Whether suffering harassment from supervisors, coworkers, or third parties, such as customers, most victims of harassment are suffering in silence, not only because they fear jeopardizing their safety, jobs, financial security, and career prospects by speaking up, but also because harassers and employers use a variety of legal tools in order to limit how, when, why, and to whom an employee can disclose details about harassment. Through employment agreements—entered into upon hiring at a new job—and settlement terms— —agreed to when resolving a harassment or discrimination complaint—employees can be forbidden by nondisclosure and nondisparagement agreements from speaking out about harassment and discrimination.
Recent data shows that over one-third of the U.S. workforce is bound by a nondisclosure agreement. NDAs have grown in number, and are now used not only in the context of settlement agreements, but also imposed as a condition of employment in employment contracts, where they have grown beyond traditional trade secret protections to encompass speaking up about a range of workplace conditions, including harassment, discrimination, and other violations of worker rights. The penalties for breaching an NDA can be severe: workers can face penalties ranging anywhere from $25,000 to $750,000 per breach. Some NDAs even require the worker to pay the employer’s legal fees, should the parties have to go to court. The use of broad NDAs in employment contracts to cover up harassment was highlighted most recently in a lawsuit filed by a restaurant manager against restauranteur Mike Isabella. The complaint in that case alleged that since 2011, employees have been required to sign NDAs preventing them from sharing any “details of the personal and business lives of Mike Isabella, his family members, friends, business associates and dealings,” on pain of a $500,000 penalty per breach.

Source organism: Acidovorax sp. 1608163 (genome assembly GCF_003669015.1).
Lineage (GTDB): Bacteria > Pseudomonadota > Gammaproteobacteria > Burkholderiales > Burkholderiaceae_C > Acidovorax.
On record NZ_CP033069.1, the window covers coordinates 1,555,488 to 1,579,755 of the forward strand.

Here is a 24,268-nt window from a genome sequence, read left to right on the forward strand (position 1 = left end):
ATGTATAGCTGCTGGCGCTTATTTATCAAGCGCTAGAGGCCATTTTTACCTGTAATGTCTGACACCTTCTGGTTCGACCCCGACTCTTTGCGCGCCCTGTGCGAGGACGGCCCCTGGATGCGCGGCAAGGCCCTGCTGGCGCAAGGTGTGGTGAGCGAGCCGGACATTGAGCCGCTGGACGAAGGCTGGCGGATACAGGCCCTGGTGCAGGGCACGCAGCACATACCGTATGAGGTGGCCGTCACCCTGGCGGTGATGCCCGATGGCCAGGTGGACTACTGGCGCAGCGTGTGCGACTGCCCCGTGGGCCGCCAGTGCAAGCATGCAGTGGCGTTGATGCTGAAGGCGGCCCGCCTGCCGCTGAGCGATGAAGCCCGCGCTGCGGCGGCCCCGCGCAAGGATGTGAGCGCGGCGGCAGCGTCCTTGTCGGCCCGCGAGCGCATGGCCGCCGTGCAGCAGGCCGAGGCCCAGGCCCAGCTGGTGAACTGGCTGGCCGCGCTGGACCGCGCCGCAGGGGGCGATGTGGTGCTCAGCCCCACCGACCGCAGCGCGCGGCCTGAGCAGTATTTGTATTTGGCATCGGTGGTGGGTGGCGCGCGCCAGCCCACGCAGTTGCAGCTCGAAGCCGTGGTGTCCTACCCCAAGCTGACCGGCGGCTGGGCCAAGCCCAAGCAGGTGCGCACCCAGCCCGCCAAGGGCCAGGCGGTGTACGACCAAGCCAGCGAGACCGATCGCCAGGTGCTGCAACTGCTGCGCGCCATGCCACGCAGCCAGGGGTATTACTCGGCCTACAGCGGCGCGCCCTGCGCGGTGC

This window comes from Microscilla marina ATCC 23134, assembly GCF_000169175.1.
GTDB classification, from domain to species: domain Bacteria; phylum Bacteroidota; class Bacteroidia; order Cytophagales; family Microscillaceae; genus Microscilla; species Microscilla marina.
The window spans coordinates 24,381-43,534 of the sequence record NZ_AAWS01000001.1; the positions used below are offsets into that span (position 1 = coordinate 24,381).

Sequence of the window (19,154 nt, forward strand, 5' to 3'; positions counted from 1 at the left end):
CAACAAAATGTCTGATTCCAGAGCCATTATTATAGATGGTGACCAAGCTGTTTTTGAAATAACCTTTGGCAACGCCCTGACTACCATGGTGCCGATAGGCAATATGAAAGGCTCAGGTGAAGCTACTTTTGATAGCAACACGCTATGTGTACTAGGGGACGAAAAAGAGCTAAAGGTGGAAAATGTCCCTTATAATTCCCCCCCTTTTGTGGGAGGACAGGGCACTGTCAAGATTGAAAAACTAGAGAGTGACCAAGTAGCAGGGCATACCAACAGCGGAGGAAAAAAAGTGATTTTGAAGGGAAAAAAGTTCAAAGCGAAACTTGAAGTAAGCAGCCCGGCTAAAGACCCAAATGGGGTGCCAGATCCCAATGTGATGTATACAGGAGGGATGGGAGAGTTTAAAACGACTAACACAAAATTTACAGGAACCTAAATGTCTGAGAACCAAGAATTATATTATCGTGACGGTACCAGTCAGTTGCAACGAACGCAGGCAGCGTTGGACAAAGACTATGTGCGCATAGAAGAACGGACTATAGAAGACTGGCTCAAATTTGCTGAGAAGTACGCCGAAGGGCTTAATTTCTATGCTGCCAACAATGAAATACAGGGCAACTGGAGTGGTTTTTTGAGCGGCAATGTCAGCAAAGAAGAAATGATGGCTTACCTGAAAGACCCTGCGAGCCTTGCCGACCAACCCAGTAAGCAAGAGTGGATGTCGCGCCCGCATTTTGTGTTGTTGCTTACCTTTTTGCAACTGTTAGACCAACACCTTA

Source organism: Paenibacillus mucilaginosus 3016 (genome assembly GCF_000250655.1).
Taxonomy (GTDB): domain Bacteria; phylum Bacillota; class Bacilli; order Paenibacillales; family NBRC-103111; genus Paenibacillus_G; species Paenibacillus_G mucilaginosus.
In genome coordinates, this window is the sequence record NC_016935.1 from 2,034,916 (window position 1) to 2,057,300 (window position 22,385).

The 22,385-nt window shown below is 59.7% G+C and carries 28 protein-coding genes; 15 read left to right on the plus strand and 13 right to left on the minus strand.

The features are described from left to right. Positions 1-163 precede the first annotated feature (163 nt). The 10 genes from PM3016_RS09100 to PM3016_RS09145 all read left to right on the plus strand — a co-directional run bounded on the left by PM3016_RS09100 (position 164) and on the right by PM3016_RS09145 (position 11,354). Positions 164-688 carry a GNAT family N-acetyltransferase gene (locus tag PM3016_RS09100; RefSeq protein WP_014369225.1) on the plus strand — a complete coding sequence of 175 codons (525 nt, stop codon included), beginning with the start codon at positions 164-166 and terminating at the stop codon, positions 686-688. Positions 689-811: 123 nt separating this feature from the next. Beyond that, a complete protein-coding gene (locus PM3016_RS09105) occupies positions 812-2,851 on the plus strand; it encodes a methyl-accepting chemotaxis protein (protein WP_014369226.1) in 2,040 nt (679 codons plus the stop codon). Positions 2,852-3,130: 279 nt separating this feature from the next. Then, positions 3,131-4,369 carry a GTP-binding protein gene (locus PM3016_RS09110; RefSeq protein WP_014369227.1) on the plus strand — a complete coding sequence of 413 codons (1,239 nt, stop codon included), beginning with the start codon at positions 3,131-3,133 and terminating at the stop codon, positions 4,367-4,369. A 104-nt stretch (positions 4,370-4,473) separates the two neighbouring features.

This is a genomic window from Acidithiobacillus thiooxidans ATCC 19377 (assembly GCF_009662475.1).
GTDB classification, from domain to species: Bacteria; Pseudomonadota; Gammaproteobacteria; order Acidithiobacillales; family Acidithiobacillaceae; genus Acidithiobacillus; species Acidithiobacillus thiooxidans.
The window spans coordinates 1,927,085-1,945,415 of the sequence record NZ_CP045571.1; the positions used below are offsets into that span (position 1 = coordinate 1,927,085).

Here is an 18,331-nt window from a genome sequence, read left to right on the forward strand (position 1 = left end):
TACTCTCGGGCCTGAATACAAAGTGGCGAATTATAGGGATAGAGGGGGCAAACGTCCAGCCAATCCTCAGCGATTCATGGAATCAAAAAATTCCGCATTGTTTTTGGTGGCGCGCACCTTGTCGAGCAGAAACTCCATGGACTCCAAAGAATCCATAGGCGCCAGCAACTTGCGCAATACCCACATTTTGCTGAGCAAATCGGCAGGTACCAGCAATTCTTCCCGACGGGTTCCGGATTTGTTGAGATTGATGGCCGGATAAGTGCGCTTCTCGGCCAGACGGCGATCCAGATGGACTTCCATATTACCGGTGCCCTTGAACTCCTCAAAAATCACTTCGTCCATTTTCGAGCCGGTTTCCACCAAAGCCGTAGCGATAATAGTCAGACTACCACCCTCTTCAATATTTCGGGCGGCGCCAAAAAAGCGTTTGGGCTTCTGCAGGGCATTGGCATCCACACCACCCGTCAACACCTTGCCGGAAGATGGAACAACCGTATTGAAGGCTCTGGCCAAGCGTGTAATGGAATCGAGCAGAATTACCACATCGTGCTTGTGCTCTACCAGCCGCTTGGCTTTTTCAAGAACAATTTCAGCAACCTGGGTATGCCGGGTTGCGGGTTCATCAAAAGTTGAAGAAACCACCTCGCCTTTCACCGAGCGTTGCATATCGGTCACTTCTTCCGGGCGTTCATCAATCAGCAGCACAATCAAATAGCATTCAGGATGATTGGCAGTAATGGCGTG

Individuals often accept employment at a company without knowing if harassment and discrimination are particular problems at that workplace. NDAs that have the effect of preventing employees from discussing harassment or discrimination can misinform workers as to their legal rights to report violations to civil rights or criminal law enforcement agencies and to speak with co-workers about employment conditions. They can also prohibit workers from publicly telling their story, which in turn makes it less likely that other victims of harassment and discrimination will be emboldened to speak out and hold their employers accountable.
In short, NDAs operate to isolate victims, shield serial predators from accountability, and allow harassment to persist at a company. Policy reform to increase transparency regarding the incidence of harassment in a workplace are necessary to redress the power imbalances exacerbated by employer-imposed secrecy provisions, and to restore victims’ voices.
II. SECTION 2 OF BILL NO. 761 WILL HELP RESTORE POWER TO WORKERS AND UNCOVER THE TRUE EXTENT OF HARASSMENT AND DISCRIMINATION IN A WORKPLACE.